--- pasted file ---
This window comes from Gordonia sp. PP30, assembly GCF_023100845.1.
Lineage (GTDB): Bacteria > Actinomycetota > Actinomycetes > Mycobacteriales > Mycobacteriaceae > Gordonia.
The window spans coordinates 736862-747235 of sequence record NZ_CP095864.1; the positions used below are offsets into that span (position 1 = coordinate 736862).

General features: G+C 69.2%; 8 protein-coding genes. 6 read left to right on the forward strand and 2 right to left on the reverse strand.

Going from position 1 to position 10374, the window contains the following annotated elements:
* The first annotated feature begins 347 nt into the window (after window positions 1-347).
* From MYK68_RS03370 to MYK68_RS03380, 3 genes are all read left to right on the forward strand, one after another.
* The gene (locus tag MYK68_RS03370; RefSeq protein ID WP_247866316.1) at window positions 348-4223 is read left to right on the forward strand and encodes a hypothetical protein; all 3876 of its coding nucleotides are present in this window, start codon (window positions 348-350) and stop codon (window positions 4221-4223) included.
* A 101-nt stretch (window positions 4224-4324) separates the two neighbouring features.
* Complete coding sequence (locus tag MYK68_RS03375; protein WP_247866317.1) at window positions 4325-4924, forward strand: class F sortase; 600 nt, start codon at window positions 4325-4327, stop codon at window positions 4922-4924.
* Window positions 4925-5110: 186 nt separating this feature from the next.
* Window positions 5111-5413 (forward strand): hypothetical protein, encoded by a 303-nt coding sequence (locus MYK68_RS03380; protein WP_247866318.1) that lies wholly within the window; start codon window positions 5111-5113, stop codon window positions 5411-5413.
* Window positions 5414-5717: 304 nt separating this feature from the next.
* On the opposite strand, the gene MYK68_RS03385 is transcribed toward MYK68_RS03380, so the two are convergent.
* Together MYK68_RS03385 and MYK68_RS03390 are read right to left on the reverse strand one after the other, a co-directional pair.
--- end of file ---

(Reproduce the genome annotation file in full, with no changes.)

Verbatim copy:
This window comes from Gordonia sp. PP30, assembly GCF_023100845.1.
Lineage (GTDB): Bacteria > Actinomycetota > Actinomycetes > Mycobacteriales > Mycobacteriaceae > Gordonia.
The window spans coordinates 736862-747235 of sequence record NZ_CP095864.1; the positions used below are offsets into that span (position 1 = coordinate 736862).

General features: G+C 69.2%; 8 protein-coding genes. 6 read left to right on the forward strand and 2 right to left on the reverse strand.

Going from position 1 to position 10374, the window contains the following annotated elements:
* The first annotated feature begins 347 nt into the window (after window positions 1-347).
* From MYK68_RS03370 to MYK68_RS03380, 3 genes are all read left to right on the forward strand, one after another.
* The gene (locus tag MYK68_RS03370; RefSeq protein ID WP_247866316.1) at window positions 348-4223 is read left to right on the forward strand and encodes a hypothetical protein; all 3876 of its coding nucleotides are present in this window, start codon (window positions 348-350) and stop codon (window positions 4221-4223) included.
* A 101-nt stretch (window positions 4224-4324) separates the two neighbouring features.
* Complete coding sequence (locus tag MYK68_RS03375; protein WP_247866317.1) at window positions 4325-4924, forward strand: class F sortase; 600 nt, start codon at window positions 4325-4327, stop codon at window positions 4922-4924.
* Window positions 4925-5110: 186 nt separating this feature from the next.
* Window positions 5111-5413 (forward strand): hypothetical protein, encoded by a 303-nt coding sequence (locus MYK68_RS03380; protein WP_247866318.1) that lies wholly within the window; start codon window positions 5111-5113, stop codon window positions 5411-5413.
* Window positions 5414-5717: 304 nt separating this feature from the next.
* On the opposite strand, the gene MYK68_RS03385 is transcribed toward MYK68_RS03380, so the two are convergent.
* Together MYK68_RS03385 and MYK68_RS03390 are read right to left on the reverse strand one after the other, a co-directional pair.